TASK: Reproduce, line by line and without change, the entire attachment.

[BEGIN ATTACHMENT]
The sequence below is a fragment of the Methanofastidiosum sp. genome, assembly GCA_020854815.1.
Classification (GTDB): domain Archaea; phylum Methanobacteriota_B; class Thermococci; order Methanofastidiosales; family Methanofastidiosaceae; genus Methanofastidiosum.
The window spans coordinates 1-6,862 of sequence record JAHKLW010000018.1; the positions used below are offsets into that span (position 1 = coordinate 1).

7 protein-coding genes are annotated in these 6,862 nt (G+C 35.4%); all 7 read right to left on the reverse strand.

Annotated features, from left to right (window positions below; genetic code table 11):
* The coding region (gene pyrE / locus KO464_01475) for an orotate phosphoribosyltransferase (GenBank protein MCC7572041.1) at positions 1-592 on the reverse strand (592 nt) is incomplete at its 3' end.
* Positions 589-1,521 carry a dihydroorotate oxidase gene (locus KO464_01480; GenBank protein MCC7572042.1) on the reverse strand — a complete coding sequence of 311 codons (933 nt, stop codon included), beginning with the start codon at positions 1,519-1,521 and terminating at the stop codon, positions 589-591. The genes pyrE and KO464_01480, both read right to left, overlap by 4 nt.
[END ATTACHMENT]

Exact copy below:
The sequence below is a fragment of the Methanofastidiosum sp. genome, assembly GCA_020854815.1.
Classification (GTDB): domain Archaea; phylum Methanobacteriota_B; class Thermococci; order Methanofastidiosales; family Methanofastidiosaceae; genus Methanofastidiosum.
The window spans coordinates 1-6,862 of sequence record JAHKLW010000018.1; the positions used below are offsets into that span (position 1 = coordinate 1).

7 protein-coding genes are annotated in these 6,862 nt (G+C 35.4%); all 7 read right to left on the reverse strand.

Annotated features, from left to right (window positions below; genetic code table 11):
* The coding region (gene pyrE / locus KO464_01475) for an orotate phosphoribosyltransferase (GenBank protein MCC7572041.1) at positions 1-592 on the reverse strand (592 nt) is incomplete at its 3' end.
* Positions 589-1,521 carry a dihydroorotate oxidase gene (locus KO464_01480; GenBank protein MCC7572042.1) on the reverse strand — a complete coding sequence of 311 codons (933 nt, stop codon included), beginning with the start codon at positions 1,519-1,521 and terminating at the stop codon, positions 589-591. The genes pyrE and KO464_01480, both read right to left, overlap by 4 nt.